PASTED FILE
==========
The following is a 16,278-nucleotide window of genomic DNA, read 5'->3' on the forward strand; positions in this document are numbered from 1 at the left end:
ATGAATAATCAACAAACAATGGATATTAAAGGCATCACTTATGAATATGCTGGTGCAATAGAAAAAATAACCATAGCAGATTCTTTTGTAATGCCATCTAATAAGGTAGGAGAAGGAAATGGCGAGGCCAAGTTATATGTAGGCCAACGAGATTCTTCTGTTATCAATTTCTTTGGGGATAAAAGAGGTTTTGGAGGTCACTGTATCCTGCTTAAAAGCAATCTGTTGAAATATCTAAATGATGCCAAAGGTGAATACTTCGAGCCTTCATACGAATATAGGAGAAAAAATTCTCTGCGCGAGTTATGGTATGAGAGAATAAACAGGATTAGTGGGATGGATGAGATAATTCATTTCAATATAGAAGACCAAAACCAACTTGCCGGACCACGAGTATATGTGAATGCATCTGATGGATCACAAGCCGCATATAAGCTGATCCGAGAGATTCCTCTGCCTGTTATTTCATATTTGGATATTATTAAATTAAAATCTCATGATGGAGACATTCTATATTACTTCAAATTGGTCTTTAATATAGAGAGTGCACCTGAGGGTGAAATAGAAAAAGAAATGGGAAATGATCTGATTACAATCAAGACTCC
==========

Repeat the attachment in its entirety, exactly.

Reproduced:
The following is a 16,278-nucleotide window of genomic DNA, read 5'->3' on the forward strand; positions in this document are numbered from 1 at the left end:
ATGAATAATCAACAAACAATGGATATTAAAGGCATCACTTATGAATATGCTGGTGCAATAGAAAAAATAACCATAGCAGATTCTTTTGTAATGCCATCTAATAAGGTAGGAGAAGGAAATGGCGAGGCCAAGTTATATGTAGGCCAACGAGATTCTTCTGTTATCAATTTCTTTGGGGATAAAAGAGGTTTTGGAGGTCACTGTATCCTGCTTAAAAGCAATCTGTTGAAATATCTAAATGATGCCAAAGGTGAATACTTCGAGCCTTCATACGAATATAGGAGAAAAAATTCTCTGCGCGAGTTATGGTATGAGAGAATAAACAGGATTAGTGGGATGGATGAGATAATTCATTTCAATATAGAAGACCAAAACCAACTTGCCGGACCACGAGTATATGTGAATGCATCTGATGGATCACAAGCCGCATATAAGCTGATCCGAGAGATTCCTCTGCCTGTTATTTCATATTTGGATATTATTAAATTAAAATCTCATGATGGAGACATTCTATATTACTTCAAATTGGTCTTTAATATAGAGAGTGCACCTGAGGGTGAAATAGAAAAAGAAATGGGAAATGATCTGATTACAATCAAGACTCC